While working in a cinema at night while writing her first book in the day, Anna Snoekstra never imagined her ideas would make it on the big screen.
Two years later and Only Daughter, a domestic thriller, is not only a published work (Harlequin MIRA, $29.99) but also a movie in the making.
"To be honest, when I got the publisher, I felt quite nervous," Snoekstra tells WHO. "But when the film stuff happened, I was just so surprised. It was amazing. I just couldn't get my head around it but it was just so nice for something so great to happen that I hadn't anticipated."
The Melbourne writer drew on her master's degree about paranoid women films of the 1940's, her love of crime fiction and shows like Twin Peaks, and aspects of her own life to create her tale about an imposter, a missing woman and buried family secrets.
"Most of it was a mix of my experiences while writing the book and my experience when I was a teenager in Canberra and mixing the two," says Snoekstra, 28. "It was kind of a weird feeling because I was 25 when I was writing the book and the imposter character was about 25, and Bec was 16 in Canberra in 2003 and I was, I think, 15 in Canberra in 2003, but then my experiences now were kind of bleeding into both, and my experiences then were bleeding into both as well."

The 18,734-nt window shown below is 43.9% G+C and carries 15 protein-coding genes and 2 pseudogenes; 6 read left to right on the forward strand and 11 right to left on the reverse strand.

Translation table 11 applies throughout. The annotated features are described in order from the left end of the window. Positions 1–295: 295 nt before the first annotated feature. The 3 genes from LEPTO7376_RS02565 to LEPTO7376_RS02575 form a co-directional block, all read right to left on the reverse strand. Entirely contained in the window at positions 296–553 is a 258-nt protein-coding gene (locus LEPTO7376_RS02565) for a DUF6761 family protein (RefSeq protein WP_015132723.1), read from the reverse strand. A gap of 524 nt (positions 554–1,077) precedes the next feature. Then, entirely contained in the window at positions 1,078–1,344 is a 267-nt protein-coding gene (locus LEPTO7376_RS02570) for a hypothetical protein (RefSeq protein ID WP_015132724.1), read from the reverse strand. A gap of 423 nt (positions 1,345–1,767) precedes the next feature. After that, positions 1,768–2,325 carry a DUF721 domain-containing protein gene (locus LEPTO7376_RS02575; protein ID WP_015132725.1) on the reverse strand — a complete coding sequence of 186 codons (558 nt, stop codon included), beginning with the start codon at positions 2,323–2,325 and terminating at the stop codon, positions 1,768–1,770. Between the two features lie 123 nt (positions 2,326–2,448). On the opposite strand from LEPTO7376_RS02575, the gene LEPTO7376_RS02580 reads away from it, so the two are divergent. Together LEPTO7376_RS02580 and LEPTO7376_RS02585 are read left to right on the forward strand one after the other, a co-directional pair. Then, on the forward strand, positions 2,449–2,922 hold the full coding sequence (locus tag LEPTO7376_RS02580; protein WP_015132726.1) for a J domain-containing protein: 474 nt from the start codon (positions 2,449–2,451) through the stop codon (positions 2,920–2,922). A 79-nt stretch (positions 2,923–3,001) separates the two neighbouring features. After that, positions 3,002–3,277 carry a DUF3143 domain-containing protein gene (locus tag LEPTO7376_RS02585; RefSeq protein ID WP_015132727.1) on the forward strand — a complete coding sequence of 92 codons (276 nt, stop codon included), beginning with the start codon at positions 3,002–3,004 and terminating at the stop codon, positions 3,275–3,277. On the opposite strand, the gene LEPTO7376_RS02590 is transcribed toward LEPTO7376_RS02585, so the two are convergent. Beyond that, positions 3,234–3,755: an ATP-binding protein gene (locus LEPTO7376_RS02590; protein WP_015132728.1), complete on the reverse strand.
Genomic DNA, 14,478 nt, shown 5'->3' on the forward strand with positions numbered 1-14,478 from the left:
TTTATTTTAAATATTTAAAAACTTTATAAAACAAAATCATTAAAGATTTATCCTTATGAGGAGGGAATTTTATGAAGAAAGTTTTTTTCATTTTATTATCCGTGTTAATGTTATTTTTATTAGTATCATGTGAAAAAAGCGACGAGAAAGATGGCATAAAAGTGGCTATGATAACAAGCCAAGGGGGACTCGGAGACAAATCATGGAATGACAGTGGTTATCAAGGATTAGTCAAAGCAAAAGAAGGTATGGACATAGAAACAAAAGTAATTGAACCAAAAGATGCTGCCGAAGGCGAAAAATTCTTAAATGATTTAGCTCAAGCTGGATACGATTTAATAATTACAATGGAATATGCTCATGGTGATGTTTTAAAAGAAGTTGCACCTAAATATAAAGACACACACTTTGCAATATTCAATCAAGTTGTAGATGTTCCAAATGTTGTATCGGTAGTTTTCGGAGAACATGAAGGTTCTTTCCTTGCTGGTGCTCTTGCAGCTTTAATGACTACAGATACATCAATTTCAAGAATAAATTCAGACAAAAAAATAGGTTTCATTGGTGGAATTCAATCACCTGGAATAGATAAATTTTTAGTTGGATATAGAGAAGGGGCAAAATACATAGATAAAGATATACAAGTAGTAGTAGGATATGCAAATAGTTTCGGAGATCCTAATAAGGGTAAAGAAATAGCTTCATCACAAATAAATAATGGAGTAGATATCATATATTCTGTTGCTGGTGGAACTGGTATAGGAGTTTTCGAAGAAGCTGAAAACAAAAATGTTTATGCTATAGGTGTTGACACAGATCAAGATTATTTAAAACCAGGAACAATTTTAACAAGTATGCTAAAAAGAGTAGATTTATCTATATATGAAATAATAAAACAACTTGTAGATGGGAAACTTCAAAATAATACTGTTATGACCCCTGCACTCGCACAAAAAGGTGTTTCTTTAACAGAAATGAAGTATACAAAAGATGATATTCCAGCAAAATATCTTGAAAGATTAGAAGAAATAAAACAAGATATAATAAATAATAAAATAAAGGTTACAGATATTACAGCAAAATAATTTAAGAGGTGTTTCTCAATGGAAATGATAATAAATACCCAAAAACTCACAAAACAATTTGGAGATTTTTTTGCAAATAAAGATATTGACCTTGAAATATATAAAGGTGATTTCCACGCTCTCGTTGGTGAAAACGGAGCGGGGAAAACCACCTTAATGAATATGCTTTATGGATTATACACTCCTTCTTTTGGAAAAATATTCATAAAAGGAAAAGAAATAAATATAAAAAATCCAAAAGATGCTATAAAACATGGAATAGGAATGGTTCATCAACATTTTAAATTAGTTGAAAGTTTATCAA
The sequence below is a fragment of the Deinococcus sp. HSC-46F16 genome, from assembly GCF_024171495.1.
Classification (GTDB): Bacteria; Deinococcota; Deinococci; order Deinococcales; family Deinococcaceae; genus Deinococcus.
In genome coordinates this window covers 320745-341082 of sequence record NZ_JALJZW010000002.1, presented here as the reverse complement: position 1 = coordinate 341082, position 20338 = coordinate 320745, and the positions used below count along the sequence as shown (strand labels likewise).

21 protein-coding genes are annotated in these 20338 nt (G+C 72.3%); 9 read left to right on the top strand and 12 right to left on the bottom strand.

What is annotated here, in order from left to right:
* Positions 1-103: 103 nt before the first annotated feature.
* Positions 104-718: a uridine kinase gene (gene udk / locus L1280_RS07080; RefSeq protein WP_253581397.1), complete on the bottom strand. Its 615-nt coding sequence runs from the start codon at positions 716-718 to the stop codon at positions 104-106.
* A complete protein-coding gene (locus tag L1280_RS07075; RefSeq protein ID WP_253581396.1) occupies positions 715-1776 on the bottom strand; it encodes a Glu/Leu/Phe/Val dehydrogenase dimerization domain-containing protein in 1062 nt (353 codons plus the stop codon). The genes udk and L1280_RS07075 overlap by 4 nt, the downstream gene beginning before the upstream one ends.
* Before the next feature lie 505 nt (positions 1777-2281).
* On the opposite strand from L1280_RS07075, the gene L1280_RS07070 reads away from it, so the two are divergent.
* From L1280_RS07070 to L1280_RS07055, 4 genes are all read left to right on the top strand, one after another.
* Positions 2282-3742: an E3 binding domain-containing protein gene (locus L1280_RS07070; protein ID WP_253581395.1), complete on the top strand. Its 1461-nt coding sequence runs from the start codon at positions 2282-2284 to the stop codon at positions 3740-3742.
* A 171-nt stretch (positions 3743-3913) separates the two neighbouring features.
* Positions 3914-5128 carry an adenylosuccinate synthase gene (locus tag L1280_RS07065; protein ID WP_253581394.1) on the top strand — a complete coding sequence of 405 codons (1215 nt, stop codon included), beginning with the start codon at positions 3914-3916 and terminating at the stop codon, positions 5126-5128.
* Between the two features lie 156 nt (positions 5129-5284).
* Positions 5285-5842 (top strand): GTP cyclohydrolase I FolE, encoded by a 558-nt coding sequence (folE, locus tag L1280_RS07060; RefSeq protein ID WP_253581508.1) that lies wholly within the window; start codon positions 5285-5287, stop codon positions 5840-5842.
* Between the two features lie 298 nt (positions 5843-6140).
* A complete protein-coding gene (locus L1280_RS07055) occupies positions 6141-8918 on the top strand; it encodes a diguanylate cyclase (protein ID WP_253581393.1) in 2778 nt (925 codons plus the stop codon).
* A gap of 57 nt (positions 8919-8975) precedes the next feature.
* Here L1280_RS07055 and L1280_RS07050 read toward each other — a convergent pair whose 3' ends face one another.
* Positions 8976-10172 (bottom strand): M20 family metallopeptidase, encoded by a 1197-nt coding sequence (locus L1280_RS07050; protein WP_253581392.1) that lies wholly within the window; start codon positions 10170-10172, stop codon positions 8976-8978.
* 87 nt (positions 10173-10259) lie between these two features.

Working Title, the company owned by Universal Pictures that produced The Theory of Everything and The Danish Girl, bought the film rights to Snoekstra's novel, which she originally titled The New Winter, a nod to protagonist Rebecca Winter and a nod to the 1940 Alfred Hitchcock movie Rebecca. Erin Cressida Wilson, the screenwriter for The Girl On the Train and Secretary, is working on the script.
"I know they've been talking about Emma Stone," Snoekstra says of potential casting. "I think she's really cool and I think that her going in a more drama role than comedy could be really interesting. She's got the right kind of physicality for it being quite pale and having red hair, and we talked about Mia Wasikowska, which I kind of like because she's from Canberra as well."
Regardless, Snoekstra is excited for book lovers to get the first impression of the two main women in Only Daughter. "It was fun to have a character that seems straightforward but is actually unreliable," she says, "and then the character in the present day who is lying to everyone but is actually very honest with the reader."
For more about Snoekstra and Only Daughter, pick up the latest issue of WHO on newsstands everywhere.